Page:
• Art in the Time of Covid, Part 1

    Virtual show on the Points of View website
    Group show

    Points of View Artists offer a look at art reflecting reality in this strange time of social distancing and the coronavirus.  Each artist brings a different perspective to their experience – some humorous, some whimsical, some soberly reflective.

    This virtual show is presented as 4 “events”.  Comments related to the artists’ work appear in the event with their works.  Many of the works are for sale.  Contact us for information.  (Note:  NFS = Not For Sale;  POR = Price on Request)

    We hope to return to live shows later this year.  We had planned a full season of art, but have decided to continue with virtual shows until September when we hope the coronavirus situation has become less concerning.

    Meanwhile, we hope you enjoy this virtual show.  And … stay safe, stay well!


    Artists' Comments

    Each Points of View artist has responded to this remarkable time in a different way.  The brief descriptions below relate to the work of the artists shown below.  The notes will give you a feel for the inspiration that has guided them.  

    Barbara Bean:  A recent painting took on a new life when Barbara turned it 90 degrees.  “It’s Upside Down” is an apt description of today’s world.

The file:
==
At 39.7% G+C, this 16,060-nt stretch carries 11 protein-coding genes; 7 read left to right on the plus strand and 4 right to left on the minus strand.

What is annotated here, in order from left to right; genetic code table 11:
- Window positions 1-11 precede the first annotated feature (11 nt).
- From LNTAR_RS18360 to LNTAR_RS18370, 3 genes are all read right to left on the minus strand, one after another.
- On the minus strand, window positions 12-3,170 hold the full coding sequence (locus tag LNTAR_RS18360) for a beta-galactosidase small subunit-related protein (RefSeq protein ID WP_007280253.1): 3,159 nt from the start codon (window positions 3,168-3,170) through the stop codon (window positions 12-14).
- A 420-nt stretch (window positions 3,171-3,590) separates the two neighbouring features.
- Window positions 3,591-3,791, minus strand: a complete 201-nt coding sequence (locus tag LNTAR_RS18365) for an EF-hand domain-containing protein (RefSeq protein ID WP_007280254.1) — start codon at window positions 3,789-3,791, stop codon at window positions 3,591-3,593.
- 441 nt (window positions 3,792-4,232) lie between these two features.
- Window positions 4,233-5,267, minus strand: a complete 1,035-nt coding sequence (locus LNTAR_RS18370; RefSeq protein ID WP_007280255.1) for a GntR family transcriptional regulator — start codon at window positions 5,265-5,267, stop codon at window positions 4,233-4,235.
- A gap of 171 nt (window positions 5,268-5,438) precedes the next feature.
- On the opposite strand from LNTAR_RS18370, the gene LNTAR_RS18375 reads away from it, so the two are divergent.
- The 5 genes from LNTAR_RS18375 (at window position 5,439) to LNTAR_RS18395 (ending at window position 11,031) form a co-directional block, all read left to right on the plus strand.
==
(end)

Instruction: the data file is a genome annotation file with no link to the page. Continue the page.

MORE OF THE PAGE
Judith Long:   Fomentation Series:    This series of etchings arose from the swirling discontent, viral disruption, climate changes and economic collapse facing us in today’s world.          Medium:  Photopolymer Etching.
    Process:     The series began with photographs from Rennes, France, which Judith electronically transferred to transparencies through which UV light passed to expose an aluminum plate covered with a light sensitive polymer coating.  Once hardened, the 12 x 12” plate was inked and printed on an etching press. 

    Ed McCartan:  Ed’s art moves from the reflective and contemplative to the colorfully chaotic to the calm of incipient evening. Evolution centers on the butterfly, named "psyche" or soul in ancient Greek.  Psyche is also the Greek goddess of the soul, and in this painting she personifies the path of transformation through all stages of growth toward wholeness and freedom.

    Ed Morton:  Ed explains that the name of his nephew’s dog in the portrait Lokai, means “even balance or middle point between high and low” – a fitting goal for each of us in these uncertain times.  This is also a time to hold family close in thoughts and memories, as Ed has done in the portraits of his family.